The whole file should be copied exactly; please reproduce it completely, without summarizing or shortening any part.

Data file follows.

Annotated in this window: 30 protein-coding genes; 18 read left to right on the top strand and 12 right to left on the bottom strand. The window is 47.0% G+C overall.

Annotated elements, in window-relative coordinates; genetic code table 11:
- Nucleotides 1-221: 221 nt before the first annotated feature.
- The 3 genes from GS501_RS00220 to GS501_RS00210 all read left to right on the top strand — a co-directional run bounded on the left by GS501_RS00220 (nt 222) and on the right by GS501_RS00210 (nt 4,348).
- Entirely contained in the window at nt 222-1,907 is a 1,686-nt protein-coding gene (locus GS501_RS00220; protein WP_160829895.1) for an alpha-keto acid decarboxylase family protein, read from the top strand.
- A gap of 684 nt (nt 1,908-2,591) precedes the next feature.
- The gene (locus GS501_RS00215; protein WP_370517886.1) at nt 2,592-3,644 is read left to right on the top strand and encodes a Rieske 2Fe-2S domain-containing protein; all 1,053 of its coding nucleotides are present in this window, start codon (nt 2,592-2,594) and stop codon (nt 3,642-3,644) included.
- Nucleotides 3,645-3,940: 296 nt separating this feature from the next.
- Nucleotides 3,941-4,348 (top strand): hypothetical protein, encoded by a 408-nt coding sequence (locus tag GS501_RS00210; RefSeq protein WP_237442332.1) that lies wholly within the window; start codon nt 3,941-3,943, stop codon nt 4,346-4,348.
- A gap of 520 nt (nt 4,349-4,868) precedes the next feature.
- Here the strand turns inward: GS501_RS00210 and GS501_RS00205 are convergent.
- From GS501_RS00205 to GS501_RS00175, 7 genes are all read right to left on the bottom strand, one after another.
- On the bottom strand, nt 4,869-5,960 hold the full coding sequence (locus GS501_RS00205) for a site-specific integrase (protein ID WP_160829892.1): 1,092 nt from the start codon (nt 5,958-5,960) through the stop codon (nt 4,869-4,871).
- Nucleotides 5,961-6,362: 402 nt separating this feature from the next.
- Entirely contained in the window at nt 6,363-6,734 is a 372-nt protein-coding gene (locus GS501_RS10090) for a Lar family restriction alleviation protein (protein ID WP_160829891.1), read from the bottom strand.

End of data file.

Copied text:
Annotated in this window: 30 protein-coding genes; 18 read left to right on the top strand and 12 right to left on the bottom strand. The window is 47.0% G+C overall.

Annotated elements, in window-relative coordinates; genetic code table 11:
- Nucleotides 1-221: 221 nt before the first annotated feature.
- The 3 genes from GS501_RS00220 to GS501_RS00210 all read left to right on the top strand — a co-directional run bounded on the left by GS501_RS00220 (nt 222) and on the right by GS501_RS00210 (nt 4,348).
- Entirely contained in the window at nt 222-1,907 is a 1,686-nt protein-coding gene (locus GS501_RS00220; protein WP_160829895.1) for an alpha-keto acid decarboxylase family protein, read from the top strand.
- A gap of 684 nt (nt 1,908-2,591) precedes the next feature.
- The gene (locus GS501_RS00215; protein WP_370517886.1) at nt 2,592-3,644 is read left to right on the top strand and encodes a Rieske 2Fe-2S domain-containing protein; all 1,053 of its coding nucleotides are present in this window, start codon (nt 2,592-2,594) and stop codon (nt 3,642-3,644) included.
- Nucleotides 3,645-3,940: 296 nt separating this feature from the next.
- Nucleotides 3,941-4,348 (top strand): hypothetical protein, encoded by a 408-nt coding sequence (locus tag GS501_RS00210; RefSeq protein WP_237442332.1) that lies wholly within the window; start codon nt 3,941-3,943, stop codon nt 4,346-4,348.
- A gap of 520 nt (nt 4,349-4,868) precedes the next feature.
- Here the strand turns inward: GS501_RS00210 and GS501_RS00205 are convergent.
- From GS501_RS00205 to GS501_RS00175, 7 genes are all read right to left on the bottom strand, one after another.
- On the bottom strand, nt 4,869-5,960 hold the full coding sequence (locus GS501_RS00205) for a site-specific integrase (protein ID WP_160829892.1): 1,092 nt from the start codon (nt 5,958-5,960) through the stop codon (nt 4,869-4,871).
- Nucleotides 5,961-6,362: 402 nt separating this feature from the next.
- Entirely contained in the window at nt 6,363-6,734 is a 372-nt protein-coding gene (locus GS501_RS10090) for a Lar family restriction alleviation protein (protein ID WP_160829891.1), read from the bottom strand.